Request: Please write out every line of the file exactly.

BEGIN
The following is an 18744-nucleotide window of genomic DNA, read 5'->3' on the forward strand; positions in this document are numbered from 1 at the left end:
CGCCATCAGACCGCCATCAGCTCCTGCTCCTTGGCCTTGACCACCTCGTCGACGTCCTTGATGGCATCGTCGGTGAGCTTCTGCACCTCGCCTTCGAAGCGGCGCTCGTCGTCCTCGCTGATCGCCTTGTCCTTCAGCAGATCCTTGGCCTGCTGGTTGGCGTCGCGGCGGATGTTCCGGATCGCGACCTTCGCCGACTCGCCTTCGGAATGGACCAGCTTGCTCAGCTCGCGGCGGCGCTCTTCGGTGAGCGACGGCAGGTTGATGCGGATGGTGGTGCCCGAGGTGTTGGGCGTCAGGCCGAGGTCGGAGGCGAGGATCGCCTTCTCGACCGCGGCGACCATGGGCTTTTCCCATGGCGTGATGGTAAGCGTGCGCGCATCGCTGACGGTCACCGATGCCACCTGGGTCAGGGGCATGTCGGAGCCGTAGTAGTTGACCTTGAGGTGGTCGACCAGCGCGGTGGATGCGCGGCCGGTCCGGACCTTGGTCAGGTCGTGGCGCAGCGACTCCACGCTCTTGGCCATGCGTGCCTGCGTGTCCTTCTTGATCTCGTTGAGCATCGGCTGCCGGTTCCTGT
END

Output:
The following is an 18744-nucleotide window of genomic DNA, read 5'->3' on the forward strand; positions in this document are numbered from 1 at the left end:
CGCCATCAGACCGCCATCAGCTCCTGCTCCTTGGCCTTGACCACCTCGTCGACGTCCTTGATGGCATCGTCGGTGAGCTTCTGCACCTCGCCTTCGAAGCGGCGCTCGTCGTCCTCGCTGATCGCCTTGTCCTTCAGCAGATCCTTGGCCTGCTGGTTGGCGTCGCGGCGGATGTTCCGGATCGCGACCTTCGCCGACTCGCCTTCGGAATGGACCAGCTTGCTCAGCTCGCGGCGGCGCTCTTCGGTGAGCGACGGCAGGTTGATGCGGATGGTGGTGCCCGAGGTGTTGGGCGTCAGGCCGAGGTCGGAGGCGAGGATCGCCTTCTCGACCGCGGCGACCATGGGCTTTTCCCATGGCGTGATGGTAAGCGTGCGCGCATCGCTGACGGTCACCGATGCCACCTGGGTCAGGGGCATGTCGGAGCCGTAGTAGTTGACCTTGAGGTGGTCGACCAGCGCGGTGGATGCGCGGCCGGTCCGGACCTTGGTCAGGTCGTGGCGCAGCGACTCCACGCTCTTGGCCATGCGTGCCTGCGTGTCCTTCTTGATCTCGTTGAGCATCGGCTGCCGGTTCCTGT